Questions about example sentences with, and the definition and usage of "Natives"

  • Other questions about "Natives"

    1. Other types of questions
    2. Make sure you get the right ‘a’ sound in “having” (not ‘e’ like “heving”).....

    1. Other types of questions
    2. @vousmevoyeze 2. How many people come? Answer: Many — is correct. You can use ‘many’, ‘a lot (of people)’ and ‘lots (of people)’ to answer that question. There isn’t much difference between those three. However, ‘lots of’ sounds more informal than the other two. How much money do you have? You can’t use ‘pretty much’ in this way. These two words together are used as a kind of synonym to words like ‘basically’, ‘practically’, ‘virtually’ and ‘nearly/almost’. We don’t really use the word ‘much’ on its own as it is uncountable, and therefore should require some clarification. It doesn’t sound natural used on its own either. One of the exceptions is saying ‘very much’ in reply to a question. That being said, using ‘much’ as an adverb is fine, even though it is not as common in some places and can sound a little unnatural nowadays. (For example: I have much time at the weekend.) ‘A lot of’ can be used for countable and uncountable nouns. For example: • I have visited a lot of countries. • I drink a lot of coffee. ‘Lots (of)’ is (or at least SHOULD be) used for countable, as the S at the end of the word suggests plurality. So example answers to that question (How much money do you have?) would be: • I don’t have much money. • I have a lot of money. • A lot.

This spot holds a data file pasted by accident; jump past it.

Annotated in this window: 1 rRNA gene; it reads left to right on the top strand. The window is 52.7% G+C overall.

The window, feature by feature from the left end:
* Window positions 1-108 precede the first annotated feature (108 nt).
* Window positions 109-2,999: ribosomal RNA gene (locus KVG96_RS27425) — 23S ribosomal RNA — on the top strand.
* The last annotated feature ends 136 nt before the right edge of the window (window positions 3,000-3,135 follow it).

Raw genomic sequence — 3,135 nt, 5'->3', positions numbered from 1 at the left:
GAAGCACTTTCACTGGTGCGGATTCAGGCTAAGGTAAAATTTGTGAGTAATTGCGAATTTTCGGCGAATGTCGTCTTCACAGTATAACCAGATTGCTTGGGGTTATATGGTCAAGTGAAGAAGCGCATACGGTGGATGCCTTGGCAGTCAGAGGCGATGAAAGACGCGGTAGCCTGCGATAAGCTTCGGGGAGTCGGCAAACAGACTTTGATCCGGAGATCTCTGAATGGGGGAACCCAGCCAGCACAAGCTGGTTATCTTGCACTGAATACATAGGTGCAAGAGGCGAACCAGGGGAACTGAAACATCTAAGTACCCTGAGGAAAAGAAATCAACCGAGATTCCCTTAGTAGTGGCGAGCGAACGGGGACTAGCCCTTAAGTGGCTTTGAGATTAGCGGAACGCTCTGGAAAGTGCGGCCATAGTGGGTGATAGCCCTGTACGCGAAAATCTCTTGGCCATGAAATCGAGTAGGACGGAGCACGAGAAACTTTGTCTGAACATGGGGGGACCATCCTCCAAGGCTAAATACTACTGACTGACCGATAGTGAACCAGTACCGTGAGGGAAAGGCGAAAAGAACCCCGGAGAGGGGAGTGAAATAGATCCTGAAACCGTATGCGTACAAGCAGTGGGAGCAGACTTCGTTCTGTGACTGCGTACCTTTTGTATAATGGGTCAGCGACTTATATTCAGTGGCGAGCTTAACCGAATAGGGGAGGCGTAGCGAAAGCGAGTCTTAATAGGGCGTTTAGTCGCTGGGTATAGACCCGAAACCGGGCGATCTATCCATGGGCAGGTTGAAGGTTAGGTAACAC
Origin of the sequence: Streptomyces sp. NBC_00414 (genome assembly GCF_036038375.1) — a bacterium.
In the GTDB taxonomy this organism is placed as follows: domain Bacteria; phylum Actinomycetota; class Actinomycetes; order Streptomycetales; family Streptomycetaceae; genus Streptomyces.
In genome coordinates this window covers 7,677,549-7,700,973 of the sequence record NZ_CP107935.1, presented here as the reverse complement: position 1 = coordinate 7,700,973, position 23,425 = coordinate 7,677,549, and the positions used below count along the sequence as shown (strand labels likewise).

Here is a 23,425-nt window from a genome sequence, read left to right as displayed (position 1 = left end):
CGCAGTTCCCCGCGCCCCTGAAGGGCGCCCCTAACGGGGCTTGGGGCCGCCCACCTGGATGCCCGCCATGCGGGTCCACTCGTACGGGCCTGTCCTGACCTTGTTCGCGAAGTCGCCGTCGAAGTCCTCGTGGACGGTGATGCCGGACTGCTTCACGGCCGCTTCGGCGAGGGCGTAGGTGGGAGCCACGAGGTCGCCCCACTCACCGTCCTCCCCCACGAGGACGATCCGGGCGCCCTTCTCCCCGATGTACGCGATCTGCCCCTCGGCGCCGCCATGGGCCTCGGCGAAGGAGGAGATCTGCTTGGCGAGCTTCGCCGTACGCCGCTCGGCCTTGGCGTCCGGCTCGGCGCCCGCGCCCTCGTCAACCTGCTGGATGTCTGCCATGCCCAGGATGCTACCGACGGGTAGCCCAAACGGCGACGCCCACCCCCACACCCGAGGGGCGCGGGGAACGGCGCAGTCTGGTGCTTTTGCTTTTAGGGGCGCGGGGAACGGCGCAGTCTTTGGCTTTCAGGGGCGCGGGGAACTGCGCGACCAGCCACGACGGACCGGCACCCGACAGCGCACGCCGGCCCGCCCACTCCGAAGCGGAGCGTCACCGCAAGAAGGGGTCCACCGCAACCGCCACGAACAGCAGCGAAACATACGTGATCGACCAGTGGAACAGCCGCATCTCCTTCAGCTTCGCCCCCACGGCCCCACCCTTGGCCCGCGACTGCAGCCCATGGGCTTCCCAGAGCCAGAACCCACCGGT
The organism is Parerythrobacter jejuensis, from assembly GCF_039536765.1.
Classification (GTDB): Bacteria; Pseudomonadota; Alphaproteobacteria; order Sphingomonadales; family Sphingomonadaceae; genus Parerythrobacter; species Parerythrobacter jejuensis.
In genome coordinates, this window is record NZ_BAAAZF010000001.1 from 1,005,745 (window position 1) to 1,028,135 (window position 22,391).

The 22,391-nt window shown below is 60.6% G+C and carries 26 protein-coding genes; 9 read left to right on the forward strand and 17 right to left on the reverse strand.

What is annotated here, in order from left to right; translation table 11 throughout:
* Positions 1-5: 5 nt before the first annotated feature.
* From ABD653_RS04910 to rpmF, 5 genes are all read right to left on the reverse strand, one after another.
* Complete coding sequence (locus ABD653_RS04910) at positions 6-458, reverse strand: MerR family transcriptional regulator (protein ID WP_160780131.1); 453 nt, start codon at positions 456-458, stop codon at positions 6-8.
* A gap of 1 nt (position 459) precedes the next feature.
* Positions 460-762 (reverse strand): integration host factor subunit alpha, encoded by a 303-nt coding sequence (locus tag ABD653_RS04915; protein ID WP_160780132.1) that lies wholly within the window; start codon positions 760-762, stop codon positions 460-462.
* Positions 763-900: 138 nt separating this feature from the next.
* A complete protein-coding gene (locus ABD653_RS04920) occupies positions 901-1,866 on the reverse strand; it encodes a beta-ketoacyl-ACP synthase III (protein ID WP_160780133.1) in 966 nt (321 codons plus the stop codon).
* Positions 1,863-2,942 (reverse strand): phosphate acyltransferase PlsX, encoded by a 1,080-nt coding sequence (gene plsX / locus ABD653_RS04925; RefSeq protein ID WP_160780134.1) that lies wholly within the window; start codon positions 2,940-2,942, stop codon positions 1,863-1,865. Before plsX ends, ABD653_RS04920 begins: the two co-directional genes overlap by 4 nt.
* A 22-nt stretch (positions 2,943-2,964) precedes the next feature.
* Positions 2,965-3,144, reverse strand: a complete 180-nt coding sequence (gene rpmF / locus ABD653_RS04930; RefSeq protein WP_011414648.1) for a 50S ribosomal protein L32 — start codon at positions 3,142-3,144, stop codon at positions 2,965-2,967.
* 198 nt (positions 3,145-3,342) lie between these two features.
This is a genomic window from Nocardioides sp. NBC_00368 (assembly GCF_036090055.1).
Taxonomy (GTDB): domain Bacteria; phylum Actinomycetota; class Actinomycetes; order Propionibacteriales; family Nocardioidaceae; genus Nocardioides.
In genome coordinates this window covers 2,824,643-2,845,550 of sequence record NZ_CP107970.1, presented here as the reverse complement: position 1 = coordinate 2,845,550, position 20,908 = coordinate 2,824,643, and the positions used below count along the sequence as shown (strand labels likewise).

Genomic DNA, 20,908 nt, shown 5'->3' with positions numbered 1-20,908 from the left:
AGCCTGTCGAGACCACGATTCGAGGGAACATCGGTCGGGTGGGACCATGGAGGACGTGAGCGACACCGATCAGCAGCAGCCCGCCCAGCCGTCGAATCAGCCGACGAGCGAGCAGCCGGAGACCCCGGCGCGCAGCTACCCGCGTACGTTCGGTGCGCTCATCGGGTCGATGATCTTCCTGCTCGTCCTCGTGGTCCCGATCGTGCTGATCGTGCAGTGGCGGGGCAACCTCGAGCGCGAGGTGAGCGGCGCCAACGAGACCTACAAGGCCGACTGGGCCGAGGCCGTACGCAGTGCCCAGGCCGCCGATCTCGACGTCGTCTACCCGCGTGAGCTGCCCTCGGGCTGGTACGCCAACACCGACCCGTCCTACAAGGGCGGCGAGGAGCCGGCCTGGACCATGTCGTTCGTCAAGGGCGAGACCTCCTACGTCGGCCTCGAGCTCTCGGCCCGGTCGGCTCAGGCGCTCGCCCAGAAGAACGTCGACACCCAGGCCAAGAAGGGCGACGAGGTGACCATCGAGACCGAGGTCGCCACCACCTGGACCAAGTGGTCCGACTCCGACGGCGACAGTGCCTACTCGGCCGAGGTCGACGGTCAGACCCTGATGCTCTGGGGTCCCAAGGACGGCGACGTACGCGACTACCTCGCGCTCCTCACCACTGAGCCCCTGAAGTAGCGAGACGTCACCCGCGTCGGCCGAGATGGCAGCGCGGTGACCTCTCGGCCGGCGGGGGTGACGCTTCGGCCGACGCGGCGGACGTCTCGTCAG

1. Other types of questions
    2. Usually means that’s it’s something you typically or habitually do, regardless of whether you like it or not. To go off your examples, someone who usually wakes up at night most likely doesn’t want to and it may or may not cause them to be unrested and tired during the day. To be used to something means that you are accustomed to it to the point where it doesn’t really effect you, similar to how a professional athlete is “used to” working out, so working out isn’t as difficult for them versus someone who’s very out of shape and not “used to it”. To go off your example, someone who is “used to” waking up at night have become accustomed to it so it doesn’t really effect them during the day, or at least they know to expect that it will happen.

    1. Other types of questions
    2. @vousmevoyeze To say that a person gets another person, i.e. “You get me.” means something quite different, it’s more like “You really understand me.” and that’s the same even if you switch around the people, ex: “She gets you.” means “She really knows you well.” As for changing “I get it.” to “He gets it.” or “They’ve got it.” etc., the only thing that changes are the people who have understood. ‘He’ is another person, male. ‘They’ refers to two or more (multiple) other people. In this context, “it” is not an actual physical item but rather the thing that was understood. Do you get it? (Does that make sense to you? Were you able to understand?)

    1. Other types of questions
    2. "Do you keep things only in this site?"

Meanings and usages of similar words and phrases

Latest words

Words similar to Natives

HiNative is a platform for users to exchange their knowledge about different languages and cultures. We cannot guarantee that every answer is 100% accurate.